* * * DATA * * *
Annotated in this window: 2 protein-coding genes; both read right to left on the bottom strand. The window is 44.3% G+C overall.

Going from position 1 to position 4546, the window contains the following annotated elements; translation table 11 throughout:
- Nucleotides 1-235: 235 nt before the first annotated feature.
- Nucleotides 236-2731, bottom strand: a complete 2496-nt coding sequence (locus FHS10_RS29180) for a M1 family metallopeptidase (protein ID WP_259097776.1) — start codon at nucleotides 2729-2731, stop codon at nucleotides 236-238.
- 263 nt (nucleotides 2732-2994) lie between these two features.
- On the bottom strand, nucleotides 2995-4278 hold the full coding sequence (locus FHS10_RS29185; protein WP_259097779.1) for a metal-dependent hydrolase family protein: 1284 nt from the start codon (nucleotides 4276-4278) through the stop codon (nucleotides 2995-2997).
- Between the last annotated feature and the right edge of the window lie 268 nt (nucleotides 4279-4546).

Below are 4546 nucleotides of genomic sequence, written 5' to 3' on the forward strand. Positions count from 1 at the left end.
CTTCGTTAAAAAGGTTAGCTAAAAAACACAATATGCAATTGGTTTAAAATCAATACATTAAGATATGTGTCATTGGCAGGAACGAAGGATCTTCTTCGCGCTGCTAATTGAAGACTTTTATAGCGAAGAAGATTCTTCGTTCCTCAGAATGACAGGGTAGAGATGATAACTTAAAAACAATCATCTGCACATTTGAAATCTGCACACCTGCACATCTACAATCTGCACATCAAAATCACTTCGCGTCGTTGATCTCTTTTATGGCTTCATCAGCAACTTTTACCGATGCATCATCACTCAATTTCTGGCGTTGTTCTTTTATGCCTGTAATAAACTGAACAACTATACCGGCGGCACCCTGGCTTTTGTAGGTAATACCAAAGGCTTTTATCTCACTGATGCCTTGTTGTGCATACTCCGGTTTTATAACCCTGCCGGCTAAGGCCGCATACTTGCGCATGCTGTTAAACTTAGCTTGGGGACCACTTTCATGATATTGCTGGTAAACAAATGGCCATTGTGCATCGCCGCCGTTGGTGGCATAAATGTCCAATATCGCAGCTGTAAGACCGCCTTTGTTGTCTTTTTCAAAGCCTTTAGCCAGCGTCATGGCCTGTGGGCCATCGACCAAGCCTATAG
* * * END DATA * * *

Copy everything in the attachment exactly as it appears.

Annotated in this window: 2 protein-coding genes; both read right to left on the bottom strand. The window is 44.3% G+C overall.

Going from position 1 to position 4546, the window contains the following annotated elements; translation table 11 throughout:
- Nucleotides 1-235: 235 nt before the first annotated feature.
- Nucleotides 236-2731, bottom strand: a complete 2496-nt coding sequence (locus FHS10_RS29180) for a M1 family metallopeptidase (protein ID WP_259097776.1) — start codon at nucleotides 2729-2731, stop codon at nucleotides 236-238.
- 263 nt (nucleotides 2732-2994) lie between these two features.
- On the bottom strand, nucleotides 2995-4278 hold the full coding sequence (locus FHS10_RS29185; protein WP_259097779.1) for a metal-dependent hydrolase family protein: 1284 nt from the start codon (nucleotides 4276-4278) through the stop codon (nucleotides 2995-2997).
- Between the last annotated feature and the right edge of the window lie 268 nt (nucleotides 4279-4546).

Below are 4546 nucleotides of genomic sequence, written 5' to 3' on the forward strand. Positions count from 1 at the left end.
CTTCGTTAAAAAGGTTAGCTAAAAAACACAATATGCAATTGGTTTAAAATCAATACATTAAGATATGTGTCATTGGCAGGAACGAAGGATCTTCTTCGCGCTGCTAATTGAAGACTTTTATAGCGAAGAAGATTCTTCGTTCCTCAGAATGACAGGGTAGAGATGATAACTTAAAAACAATCATCTGCACATTTGAAATCTGCACACCTGCACATCTACAATCTGCACATCAAAATCACTTCGCGTCGTTGATCTCTTTTATGGCTTCATCAGCAACTTTTACCGATGCATCATCACTCAATTTCTGGCGTTGTTCTTTTATGCCTGTAATAAACTGAACAACTATACCGGCGGCACCCTGGCTTTTGTAGGTAATACCAAAGGCTTTTATCTCACTGATGCCTTGTTGTGCATACTCCGGTTTTATAACCCTGCCGGCTAAGGCCGCATACTTGCGCATGCTGTTAAACTTAGCTTGGGGACCACTTTCATGATATTGCTGGTAAACAAATGGCCATTGTGCATCGCCGCCGTTGGTGGCATAAATGTCCAATATCGCAGCTGTAAGACCGCCTTTGTTGTCTTTTTCAAAGCCTTTAGCCAGCGTCATGGCCTGTGGGCCATCGACCAAGCCTATAG